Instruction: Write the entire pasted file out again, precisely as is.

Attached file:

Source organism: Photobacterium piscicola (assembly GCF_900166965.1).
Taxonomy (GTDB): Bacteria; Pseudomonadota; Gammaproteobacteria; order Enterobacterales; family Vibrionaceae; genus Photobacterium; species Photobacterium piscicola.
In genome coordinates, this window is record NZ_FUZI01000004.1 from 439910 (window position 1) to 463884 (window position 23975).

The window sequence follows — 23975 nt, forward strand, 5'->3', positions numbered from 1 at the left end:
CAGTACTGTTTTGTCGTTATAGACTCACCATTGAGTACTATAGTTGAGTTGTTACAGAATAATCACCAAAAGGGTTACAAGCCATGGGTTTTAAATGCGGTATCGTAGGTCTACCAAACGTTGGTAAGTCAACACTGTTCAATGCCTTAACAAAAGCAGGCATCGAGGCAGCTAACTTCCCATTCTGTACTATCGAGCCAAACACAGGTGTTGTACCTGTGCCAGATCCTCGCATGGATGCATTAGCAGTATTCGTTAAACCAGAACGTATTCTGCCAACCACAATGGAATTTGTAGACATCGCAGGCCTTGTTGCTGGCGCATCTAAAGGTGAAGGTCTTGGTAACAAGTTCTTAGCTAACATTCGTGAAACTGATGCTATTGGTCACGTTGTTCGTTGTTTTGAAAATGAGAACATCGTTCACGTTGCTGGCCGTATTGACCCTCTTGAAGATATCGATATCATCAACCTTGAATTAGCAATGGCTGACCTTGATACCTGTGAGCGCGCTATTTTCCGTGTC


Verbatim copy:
Source organism: Photobacterium piscicola (assembly GCF_900166965.1).
Taxonomy (GTDB): Bacteria; Pseudomonadota; Gammaproteobacteria; order Enterobacterales; family Vibrionaceae; genus Photobacterium; species Photobacterium piscicola.
In genome coordinates, this window is record NZ_FUZI01000004.1 from 439910 (window position 1) to 463884 (window position 23975).

The window sequence follows — 23975 nt, forward strand, 5'->3', positions numbered from 1 at the left end:
CAGTACTGTTTTGTCGTTATAGACTCACCATTGAGTACTATAGTTGAGTTGTTACAGAATAATCACCAAAAGGGTTACAAGCCATGGGTTTTAAATGCGGTATCGTAGGTCTACCAAACGTTGGTAAGTCAACACTGTTCAATGCCTTAACAAAAGCAGGCATCGAGGCAGCTAACTTCCCATTCTGTACTATCGAGCCAAACACAGGTGTTGTACCTGTGCCAGATCCTCGCATGGATGCATTAGCAGTATTCGTTAAACCAGAACGTATTCTGCCAACCACAATGGAATTTGTAGACATCGCAGGCCTTGTTGCTGGCGCATCTAAAGGTGAAGGTCTTGGTAACAAGTTCTTAGCTAACATTCGTGAAACTGATGCTATTGGTCACGTTGTTCGTTGTTTTGAAAATGAGAACATCGTTCACGTTGCTGGCCGTATTGACCCTCTTGAAGATATCGATATCATCAACCTTGAATTAGCAATGGCTGACCTTGATACCTGTGAGCGCGCTATTTTCCGTGTC